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I’m working on – or rather, not working on because I’m blogging – a paper about parking policy.  In it I intend to talk a little bit about Columbus’ proposed zoning ordinance changes regarding required off-street parking, which is exciting.  I also pulled a couple images from Google Earth for illustrative purpose, specifically one which shows how much of downtown Columbus is now parking lots.

From what I understand, Columbus underwent a great deal of urban renewal in the 50s and 60s, hence why most of the buildings are not that old and/or became surface parking lots.  The result is that the center of Columbus, the capital of Ohio, one of the largest states in the Union, has a handful of skyscrapers surrounded by a bunch of parking lots.

You can’t really tell this from looking at the skyline from a distance on the ground, but it’s pretty visible in this Google aerial image (had to use the Flight Simulator to get a bird’s eye angle).  Disclaimer:  the 3D buildings, produced by the Planning Department, may not be a complete inventory of all the buildings downtown, so this image may be somewhat misleading in that it does not show all the buildings at their proper height.  Nevertheless, the images of parked cars on so many of the properties makes it pretty clear that it’s almost all parking lot once you go a few streets east (bottom-right) of the river.  I annotated the map with some key landmarks and an approximate outline of all the parking lots I could see (red lines):

Downtown Columbus: Parking Galore (Source: Google Earth, 2010)

And I checked the approximate area of downtown Columbus – the section pictured is roughly a square mile (maybe more to the north and south).  Think how much fits in a square mile in New York.  Or Chicago.  The Loop, strictly speaking (within and immediately surrounding the El tracks), pretty much fits in less than a square mile.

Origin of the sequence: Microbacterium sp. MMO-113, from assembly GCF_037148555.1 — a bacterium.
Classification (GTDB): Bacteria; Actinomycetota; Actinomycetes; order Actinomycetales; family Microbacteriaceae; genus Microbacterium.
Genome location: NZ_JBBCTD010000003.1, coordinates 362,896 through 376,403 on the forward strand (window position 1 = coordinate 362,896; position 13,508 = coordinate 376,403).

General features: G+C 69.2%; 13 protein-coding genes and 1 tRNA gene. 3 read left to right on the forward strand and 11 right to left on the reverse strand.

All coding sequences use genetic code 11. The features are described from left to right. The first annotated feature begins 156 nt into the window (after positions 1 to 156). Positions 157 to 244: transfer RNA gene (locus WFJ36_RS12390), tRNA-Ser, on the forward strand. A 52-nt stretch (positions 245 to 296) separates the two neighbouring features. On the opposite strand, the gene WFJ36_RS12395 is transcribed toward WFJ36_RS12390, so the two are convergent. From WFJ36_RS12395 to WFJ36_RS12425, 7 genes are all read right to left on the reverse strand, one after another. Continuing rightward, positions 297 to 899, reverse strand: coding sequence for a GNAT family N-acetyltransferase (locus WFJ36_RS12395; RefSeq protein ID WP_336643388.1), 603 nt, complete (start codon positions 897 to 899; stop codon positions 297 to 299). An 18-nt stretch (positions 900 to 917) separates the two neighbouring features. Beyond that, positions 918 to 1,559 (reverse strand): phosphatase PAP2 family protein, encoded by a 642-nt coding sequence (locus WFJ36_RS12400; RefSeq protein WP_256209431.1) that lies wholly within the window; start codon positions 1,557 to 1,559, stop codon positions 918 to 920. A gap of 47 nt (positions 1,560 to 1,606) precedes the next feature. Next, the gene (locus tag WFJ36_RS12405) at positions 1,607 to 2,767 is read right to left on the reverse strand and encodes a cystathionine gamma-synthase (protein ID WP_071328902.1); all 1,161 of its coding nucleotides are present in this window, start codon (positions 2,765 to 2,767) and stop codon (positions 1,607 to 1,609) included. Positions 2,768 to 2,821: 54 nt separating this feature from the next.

Well, at least Columbus has plenty of parking.

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While I’ve already violated my rule to not spend any money today (not to excess, at least!), I successfully spent the afternoon transit-free.  After a couple errands, I headed down Milwaukee Ave. to the Loop (according to Google Maps, at least 2.2 miles from Wicker Park).  On my to-do list were the Rookery Building, the Monadnock Building, picking up a couple books from the library, and another jaunt up the Nichols Bridge at the Art Institute.

My camera was gracious enough to keep the battery alive for the whole afternoon, and I came across some interesting stuff.  After a lovely mini-tour of Oak Park earlier this week, I’m starting to think about another one of downtown… judiciously avoiding most of the touristy stuff in favor of more interesting sites.

Interesting shadows of an old fire escape

Interesting shadows of an old fire escape

I finally saw the Rookery Building – definitely worth a visit!

Lobby of the Rookery Building

Lobby of the Rookery Building

The Nichols Bridge, the spatial liaison between Millennium Park and the AI’s Modern Wing, might be one of my new favorite things.  I really wish they would leave it open at night, I’m sure it’s a beautiful view of the city.

A visual reminder that Chicago was built on the railroads...

A visual reminder that Chicago was built on the railroads...

… And a bonus:  I found an old rail bridge.  Very cool.

Looking up at the old rail bridge

Looking up at the old rail bridge

All in all, a lovely afternoon.  I’ll miss this city.